The Garden Guide

Book: Colour schemes for the flower garden
Chapter: Chapter 5 The June garden

June garden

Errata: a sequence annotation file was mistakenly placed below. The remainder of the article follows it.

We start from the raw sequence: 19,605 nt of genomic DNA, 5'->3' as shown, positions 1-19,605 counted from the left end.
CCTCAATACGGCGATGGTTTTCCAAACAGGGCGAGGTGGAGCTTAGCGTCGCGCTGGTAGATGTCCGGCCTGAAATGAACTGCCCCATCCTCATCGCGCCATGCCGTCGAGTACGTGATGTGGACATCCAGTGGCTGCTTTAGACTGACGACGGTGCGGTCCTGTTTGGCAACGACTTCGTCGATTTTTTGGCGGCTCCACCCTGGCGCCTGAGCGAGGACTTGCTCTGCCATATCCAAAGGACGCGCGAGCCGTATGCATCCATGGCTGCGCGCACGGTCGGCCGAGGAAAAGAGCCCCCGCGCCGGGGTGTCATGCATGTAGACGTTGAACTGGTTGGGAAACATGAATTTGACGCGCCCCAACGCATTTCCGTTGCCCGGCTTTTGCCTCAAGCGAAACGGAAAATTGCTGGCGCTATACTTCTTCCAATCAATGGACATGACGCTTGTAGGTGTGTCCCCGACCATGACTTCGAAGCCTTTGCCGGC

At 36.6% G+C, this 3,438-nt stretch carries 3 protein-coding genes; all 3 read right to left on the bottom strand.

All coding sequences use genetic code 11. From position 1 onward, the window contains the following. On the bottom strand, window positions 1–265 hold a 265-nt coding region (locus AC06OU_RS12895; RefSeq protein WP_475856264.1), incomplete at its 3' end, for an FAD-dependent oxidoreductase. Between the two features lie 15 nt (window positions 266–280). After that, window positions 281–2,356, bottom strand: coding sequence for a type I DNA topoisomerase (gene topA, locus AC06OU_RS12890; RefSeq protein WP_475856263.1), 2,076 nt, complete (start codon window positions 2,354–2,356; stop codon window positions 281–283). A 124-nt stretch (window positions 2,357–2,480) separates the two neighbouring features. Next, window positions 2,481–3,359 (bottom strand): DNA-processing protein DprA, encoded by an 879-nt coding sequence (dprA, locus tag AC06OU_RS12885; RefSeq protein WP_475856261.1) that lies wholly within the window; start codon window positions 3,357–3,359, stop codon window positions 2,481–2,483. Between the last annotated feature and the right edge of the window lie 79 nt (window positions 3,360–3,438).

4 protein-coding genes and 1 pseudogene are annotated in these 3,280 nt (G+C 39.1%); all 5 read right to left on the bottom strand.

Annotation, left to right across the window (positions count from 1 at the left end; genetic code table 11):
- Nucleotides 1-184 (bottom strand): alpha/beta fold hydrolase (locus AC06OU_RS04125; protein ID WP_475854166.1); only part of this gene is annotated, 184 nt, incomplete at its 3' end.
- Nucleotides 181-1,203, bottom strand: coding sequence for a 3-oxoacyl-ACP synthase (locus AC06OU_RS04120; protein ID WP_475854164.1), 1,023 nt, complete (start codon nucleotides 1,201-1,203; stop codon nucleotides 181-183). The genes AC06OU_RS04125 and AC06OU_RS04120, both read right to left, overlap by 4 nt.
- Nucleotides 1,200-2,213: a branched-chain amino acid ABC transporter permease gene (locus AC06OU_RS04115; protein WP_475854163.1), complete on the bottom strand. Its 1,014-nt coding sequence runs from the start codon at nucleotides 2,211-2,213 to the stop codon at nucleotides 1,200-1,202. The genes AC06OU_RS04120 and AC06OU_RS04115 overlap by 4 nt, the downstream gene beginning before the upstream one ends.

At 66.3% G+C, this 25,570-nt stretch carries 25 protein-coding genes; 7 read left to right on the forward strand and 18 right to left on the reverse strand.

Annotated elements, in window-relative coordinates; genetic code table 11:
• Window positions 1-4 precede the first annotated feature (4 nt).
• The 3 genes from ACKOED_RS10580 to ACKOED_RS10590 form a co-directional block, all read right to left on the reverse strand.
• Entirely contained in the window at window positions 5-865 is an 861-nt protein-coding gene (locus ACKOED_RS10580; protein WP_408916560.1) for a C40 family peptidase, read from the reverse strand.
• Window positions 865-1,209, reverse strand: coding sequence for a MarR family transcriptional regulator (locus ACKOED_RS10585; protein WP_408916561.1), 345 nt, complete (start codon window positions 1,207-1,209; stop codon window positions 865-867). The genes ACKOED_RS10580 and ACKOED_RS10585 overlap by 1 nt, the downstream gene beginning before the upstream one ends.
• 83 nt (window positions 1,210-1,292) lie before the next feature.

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The garden in front and at the back is mainly a June garden. It has Peonies, Irises, Lupines, and others of the best flowers of the season, and a few for later blooming. The entrance to the Hut is through Yews that arch overhead. Close to the right is a tall Holly with a Clematis montana growing into it and tumbling out at the top. The space of garden to the left, being of too deep a shape to be easily got at from the path on the one side and the stone paving on the other, has a kind of dividing backbone made of a double row of Rose hoops or low arches, rising from good greenery of Male Fern and the fern-like Sweet Cicely {Myrrhis odorata}. This handsome plant (Myrrhis odorata) is of great use in many ways. It will grow anywhere, and has the unusual merit of making a good show of foliage quite early in the year. It takes two years to get to a good size, sending its large, fleshy, aromatic roots deep down into the soil. By the end of May, when the bloom is over and the leaves are full grown, they can be cut right down, when the plant will at once form a new set of leaves that remain fresh for the rest of the summer. Its chief use is as a good foliage accompaniment or background to flowers, and no plant is better for filling up at the bases of shrubs that look a little leggy near the ground, or for any furnishing of waste or empty spaces, especially in shade. From among the Ferns and Myrrhis at the back of this bit of eastern border rise white Foxgloves, the great white Columbine, and the tall stems of white Peach-leaved Campanula. Nearer to the front are clumps of Peonies. But, as one of the most frequented paths passes along this eastern border, it was thought best not to confine it to June flowers only, but to have something also for the later months. All vacant places are therefore filled with Pentstemons and Snapdragons, which make a show throughout the summer; while for the early days of July there are clumps of the old garden Roses - Damask and Provence. The whole south-western angle is occupied by a well-grown Garland Rose that every summer is loaded with its graceful wreaths of bloom. It has never been trained or staked, but grows as a natural fountain; the branches are neither pruned nor shortened. The only attention it receives is that every three or four years the internal mass of old dead wood is cut right out, when the bush seems to spring into new life.